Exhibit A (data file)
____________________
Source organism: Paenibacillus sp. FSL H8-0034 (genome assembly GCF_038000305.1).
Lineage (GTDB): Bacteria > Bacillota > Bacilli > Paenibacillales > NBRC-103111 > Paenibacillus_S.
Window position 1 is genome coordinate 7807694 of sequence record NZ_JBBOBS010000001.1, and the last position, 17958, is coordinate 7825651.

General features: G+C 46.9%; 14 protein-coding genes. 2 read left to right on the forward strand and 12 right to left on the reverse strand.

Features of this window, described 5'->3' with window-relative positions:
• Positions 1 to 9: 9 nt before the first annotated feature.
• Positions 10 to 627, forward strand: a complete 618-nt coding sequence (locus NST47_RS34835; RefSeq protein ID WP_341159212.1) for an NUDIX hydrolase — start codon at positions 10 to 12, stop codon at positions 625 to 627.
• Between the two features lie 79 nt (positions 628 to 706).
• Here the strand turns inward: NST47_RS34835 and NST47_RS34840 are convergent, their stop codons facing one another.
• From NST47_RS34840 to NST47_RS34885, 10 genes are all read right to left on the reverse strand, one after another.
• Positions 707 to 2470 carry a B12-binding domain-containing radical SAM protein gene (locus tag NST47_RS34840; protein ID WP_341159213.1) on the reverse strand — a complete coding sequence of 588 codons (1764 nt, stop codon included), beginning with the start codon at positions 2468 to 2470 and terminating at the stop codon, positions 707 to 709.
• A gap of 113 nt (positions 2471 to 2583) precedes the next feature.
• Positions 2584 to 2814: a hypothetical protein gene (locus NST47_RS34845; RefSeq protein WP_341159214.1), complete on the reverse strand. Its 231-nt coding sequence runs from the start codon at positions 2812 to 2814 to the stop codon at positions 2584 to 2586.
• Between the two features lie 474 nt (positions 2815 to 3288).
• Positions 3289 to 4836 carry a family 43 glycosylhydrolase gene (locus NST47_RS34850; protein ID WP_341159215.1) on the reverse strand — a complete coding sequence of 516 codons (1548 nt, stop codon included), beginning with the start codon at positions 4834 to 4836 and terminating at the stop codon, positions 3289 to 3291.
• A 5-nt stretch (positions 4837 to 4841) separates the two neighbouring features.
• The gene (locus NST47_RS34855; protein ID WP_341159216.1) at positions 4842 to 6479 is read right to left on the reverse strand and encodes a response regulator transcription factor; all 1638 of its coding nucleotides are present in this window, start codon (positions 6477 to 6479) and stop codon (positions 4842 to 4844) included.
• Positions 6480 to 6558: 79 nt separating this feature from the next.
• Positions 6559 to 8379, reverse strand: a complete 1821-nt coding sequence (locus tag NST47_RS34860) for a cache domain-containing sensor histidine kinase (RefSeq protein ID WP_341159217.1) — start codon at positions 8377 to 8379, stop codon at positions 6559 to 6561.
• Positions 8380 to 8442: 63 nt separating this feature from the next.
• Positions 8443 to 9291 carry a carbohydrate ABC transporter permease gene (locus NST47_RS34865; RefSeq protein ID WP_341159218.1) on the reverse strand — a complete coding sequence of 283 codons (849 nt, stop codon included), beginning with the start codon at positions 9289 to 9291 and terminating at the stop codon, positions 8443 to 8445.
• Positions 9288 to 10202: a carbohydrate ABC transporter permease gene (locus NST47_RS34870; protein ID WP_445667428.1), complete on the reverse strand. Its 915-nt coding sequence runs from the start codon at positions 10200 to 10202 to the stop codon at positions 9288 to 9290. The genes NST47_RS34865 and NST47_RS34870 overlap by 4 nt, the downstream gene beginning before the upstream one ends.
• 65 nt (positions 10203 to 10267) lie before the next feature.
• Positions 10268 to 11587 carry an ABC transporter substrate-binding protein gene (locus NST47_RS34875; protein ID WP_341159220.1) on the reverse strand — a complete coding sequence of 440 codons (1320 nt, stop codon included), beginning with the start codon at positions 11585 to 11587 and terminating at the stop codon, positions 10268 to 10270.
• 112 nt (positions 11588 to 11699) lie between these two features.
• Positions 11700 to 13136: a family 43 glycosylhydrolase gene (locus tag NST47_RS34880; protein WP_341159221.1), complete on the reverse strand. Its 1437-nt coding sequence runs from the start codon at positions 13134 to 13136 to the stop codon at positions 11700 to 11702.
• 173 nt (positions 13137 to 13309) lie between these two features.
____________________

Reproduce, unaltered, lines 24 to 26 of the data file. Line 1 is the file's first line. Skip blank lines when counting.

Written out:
• Positions 10268 to 11587 carry an ABC transporter substrate-binding protein gene (locus NST47_RS34875; protein ID WP_341159220.1) on the reverse strand — a complete coding sequence of 440 codons (1320 nt, stop codon included), beginning with the start codon at positions 11585 to 11587 and terminating at the stop codon, positions 10268 to 10270.
• 112 nt (positions 11588 to 11699) lie between these two features.
• Positions 11700 to 13136: a family 43 glycosylhydrolase gene (locus tag NST47_RS34880; protein WP_341159221.1), complete on the reverse strand. Its 1437-nt coding sequence runs from the start codon at positions 13134 to 13136 to the stop codon at positions 11700 to 11702.